That said, in shortrange situations, I would happily press a .357 Mag carbine into use as a deer rifle. But there are more effective choices, even among the pistol caliber carbines.
April 15, 2005, 07:10 PM
Any one that wants to debate whether or not a 30-30 is adequate for deer is just not being practical.
I prefer a Marlin 1894 in 44 mag, but the 30-30 works just fine.
.357 works well for Southern Whitetails also. The savy hunter using one of these three, keeps his shots under 75 yards, practices his woodscraft as much as his marksmanship, and has a good understanding of Whitetail anatomy.
My son's GF takes deer year after year on her farm in North Fla, using a .357 Rossi Model 92, and my handloads. She hunts in the swamp, takes short distance shots, and is deadly accurate.
April 15, 2005, 09:16 PM
Couple weeks ago had a guy telling me he had a Winchester 357 that he kept around the house. Had a possum hanging around and getting into things and he shot him with the 357. He said there was little blood, but the bullet entered lower jaw and drove the animals whole upper body back into his belly. Said that it looked like somebody hit the animal with a sledgehammer. Image stuck in my mind.
April 17, 2005, 08:52 AM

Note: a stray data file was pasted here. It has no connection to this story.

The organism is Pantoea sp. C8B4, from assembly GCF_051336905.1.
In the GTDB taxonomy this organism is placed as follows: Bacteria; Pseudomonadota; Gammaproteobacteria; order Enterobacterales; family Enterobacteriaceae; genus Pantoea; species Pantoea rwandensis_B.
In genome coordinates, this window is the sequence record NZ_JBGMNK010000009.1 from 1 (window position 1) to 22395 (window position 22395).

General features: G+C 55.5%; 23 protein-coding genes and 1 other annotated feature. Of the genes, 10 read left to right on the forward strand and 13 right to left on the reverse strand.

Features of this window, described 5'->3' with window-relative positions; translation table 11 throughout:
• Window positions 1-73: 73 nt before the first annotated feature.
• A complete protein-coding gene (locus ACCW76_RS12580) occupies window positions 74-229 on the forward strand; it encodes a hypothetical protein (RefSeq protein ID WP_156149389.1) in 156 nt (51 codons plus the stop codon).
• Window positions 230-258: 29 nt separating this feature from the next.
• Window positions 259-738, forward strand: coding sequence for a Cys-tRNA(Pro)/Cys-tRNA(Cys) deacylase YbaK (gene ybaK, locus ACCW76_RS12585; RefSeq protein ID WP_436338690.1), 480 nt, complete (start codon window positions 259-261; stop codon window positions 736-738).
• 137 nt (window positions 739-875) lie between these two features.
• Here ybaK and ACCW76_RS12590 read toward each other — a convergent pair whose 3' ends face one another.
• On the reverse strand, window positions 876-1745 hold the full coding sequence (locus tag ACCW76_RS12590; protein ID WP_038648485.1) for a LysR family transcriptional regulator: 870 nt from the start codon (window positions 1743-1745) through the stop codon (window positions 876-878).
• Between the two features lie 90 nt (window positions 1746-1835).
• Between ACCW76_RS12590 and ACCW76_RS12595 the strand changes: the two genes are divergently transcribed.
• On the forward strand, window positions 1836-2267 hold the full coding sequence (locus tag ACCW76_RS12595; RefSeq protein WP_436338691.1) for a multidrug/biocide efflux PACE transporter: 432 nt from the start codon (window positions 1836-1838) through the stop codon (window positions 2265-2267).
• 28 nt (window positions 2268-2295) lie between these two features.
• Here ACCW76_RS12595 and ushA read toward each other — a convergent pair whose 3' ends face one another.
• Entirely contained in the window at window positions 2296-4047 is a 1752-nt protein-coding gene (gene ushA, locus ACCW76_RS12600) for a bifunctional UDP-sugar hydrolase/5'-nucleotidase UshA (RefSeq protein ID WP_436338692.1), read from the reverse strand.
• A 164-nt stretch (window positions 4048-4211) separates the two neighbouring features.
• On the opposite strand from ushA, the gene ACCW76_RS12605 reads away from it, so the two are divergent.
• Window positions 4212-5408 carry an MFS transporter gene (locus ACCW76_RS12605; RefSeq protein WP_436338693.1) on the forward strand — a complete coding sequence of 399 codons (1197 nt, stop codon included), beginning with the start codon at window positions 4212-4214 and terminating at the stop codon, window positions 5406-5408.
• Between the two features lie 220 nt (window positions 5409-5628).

Not to hijack away from the .357 mag. I carry a 6" S&W 586 deer hunting for close in stuff. Per Federal's ammo catalog, a 30-30 with a 170 grain FN Federal Power Shock delivers 1900 f.p.s. and 1355 ft. lbs. @ 100 yards. A .44 mag with a 300 grain Cast Core Federal Premium Vital Shock delivers 1060 f.p.s. and 775 ft. lbs. @ 100 yards. A .44 mag may get it done, but it is not even in the same league as a 30-30.
April 18, 2005, 04:14 PM
That rifle would be illegal here in Nebraska. A rifle must have 900 ftlbs. of energy at 100 yards, minimum.
Heck, a .44 Magnum rifle wouldn't be legal, although .357 and .44 revolvers are, since a revolver needs only 400 ftlbs. at 50 yards.
April 18, 2005, 10:49 PM
.357 158gr buffalo bore from my marlin 1894c= 2200fps from the muzzle, and
1698 ftlbs of energy.
At 100yds it has 1100 ftlbs of energy and doesnt cross the 900ftlb mark
until it has traveled 145 yards. So it would be legal in your state.
It still has more retained energy at 200yds than most 158gr loadings
do at the muzzle of a 4" revolver. With 700 Fpe remaining at that range
it is only about 200 short of a 170gr 30-30 loading.